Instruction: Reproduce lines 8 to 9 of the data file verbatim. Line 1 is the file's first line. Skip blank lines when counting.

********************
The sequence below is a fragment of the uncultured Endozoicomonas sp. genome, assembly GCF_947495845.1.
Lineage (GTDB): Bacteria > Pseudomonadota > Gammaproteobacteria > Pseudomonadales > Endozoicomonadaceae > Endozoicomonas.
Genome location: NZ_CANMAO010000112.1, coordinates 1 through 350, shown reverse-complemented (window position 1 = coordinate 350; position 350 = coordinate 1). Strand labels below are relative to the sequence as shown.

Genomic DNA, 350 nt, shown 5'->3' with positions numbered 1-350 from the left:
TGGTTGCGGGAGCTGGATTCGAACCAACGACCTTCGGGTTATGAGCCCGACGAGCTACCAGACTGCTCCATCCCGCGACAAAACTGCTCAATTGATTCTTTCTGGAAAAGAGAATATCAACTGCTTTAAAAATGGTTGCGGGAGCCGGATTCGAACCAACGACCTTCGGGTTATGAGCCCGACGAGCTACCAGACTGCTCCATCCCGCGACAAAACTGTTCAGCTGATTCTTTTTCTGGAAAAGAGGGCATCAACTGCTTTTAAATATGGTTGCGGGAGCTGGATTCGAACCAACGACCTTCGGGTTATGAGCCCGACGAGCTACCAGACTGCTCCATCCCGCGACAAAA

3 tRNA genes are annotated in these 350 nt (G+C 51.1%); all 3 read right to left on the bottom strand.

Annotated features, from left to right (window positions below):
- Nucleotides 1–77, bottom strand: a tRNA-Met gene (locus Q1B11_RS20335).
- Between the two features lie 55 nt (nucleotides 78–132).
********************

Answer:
- Nucleotides 1–77, bottom strand: a tRNA-Met gene (locus Q1B11_RS20335).
- Between the two features lie 55 nt (nucleotides 78–132).